A European Internet study has an instant message for parents who want to control their children’s online habits: web filters are not 100 percent foolproof against harmful sites.
A solid 84 percent of programmes restrict access to websites such as porn pages, according to a study released by the European Commission on Thursday.
But they still leave a 20 percent chance for sites with content unsuitable for children — webpages promoting anorexia, suicide and self-mutilation — to escape the filters.
The study also found that few Internet filters can block “Web 2.0″ content including blogs, forums and social networking sites such as Facebook or Twitter, or filter out instant messaging services.
For parents whose web-savvy kids use smart phones or video game consoles to access the Internet, not all products on the market provide parental controls for such platforms.
Computers are no longer the only way to go online: 31 percent of children access the Internet with their phones and a quarter through platforms such as the Nintendo Wii or Sony’s PlayStation, the study found.
A survey released in parallel to the study found that only a quarter of parents in the European Union use parental control software to monitor, track or filter online content.
The use of such software varies widely among parents in the 27-nation EU, from 54 percent in Britain to nine percent in Romania.
The EUKidsOnline survey was conducted in 25 countries with more than 25,000 children and one of their parents between April and August 2010.
The study on filtering software analysed 26 parental control tools for PCs, three for game consoles and two for mobile phones.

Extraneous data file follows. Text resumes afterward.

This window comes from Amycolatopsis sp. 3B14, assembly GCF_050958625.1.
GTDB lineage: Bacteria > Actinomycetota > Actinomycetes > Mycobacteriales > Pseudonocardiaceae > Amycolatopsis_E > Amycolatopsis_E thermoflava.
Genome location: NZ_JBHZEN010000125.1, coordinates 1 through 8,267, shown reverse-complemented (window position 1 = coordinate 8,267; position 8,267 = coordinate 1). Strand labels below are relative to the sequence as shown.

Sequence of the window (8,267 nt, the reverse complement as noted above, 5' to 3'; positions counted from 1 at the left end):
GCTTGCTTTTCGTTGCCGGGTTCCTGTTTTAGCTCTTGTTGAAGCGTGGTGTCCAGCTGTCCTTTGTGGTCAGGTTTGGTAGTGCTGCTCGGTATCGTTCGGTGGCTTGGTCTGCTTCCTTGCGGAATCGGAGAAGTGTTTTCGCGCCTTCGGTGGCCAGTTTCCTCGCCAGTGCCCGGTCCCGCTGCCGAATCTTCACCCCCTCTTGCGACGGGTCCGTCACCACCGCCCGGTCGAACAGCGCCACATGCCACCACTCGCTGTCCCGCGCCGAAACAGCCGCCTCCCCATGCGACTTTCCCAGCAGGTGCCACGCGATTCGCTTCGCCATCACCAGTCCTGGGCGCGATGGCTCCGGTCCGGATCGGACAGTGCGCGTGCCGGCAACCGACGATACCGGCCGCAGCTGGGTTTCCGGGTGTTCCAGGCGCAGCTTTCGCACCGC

The goal is to give parents an “objective view” of which softwares is the most effective, said Jonathan Todd, spokesman for European digital agenda commissioner Neelie Kroes.
“Protecting children from unsuitable content on the internet is of course an important issue,” said Jonathan Todd, spokesman for European digital agenda commissioner Neelie Kroes.
“We want people in general, parents and children, to feel confident when they use the Internet,” he said.
The study was funded by the EU’s Safer Internet Programme, an initiative aimed at informing parents and children about the Web’s potential risks.
The 2009-2013 programme has a budget of 55 million euros and will fund a review of parental control software every six months until the end of 2012.
The programme’s website provides two lists ranking the effectiveness of the 26 software programmes for children 10 years old and younger and those over 11 years old.
Apple’s Mac OS X topped both lists while rival Microsoft’s Windows Vista was second for children under 10 and in ninth place for those over years old.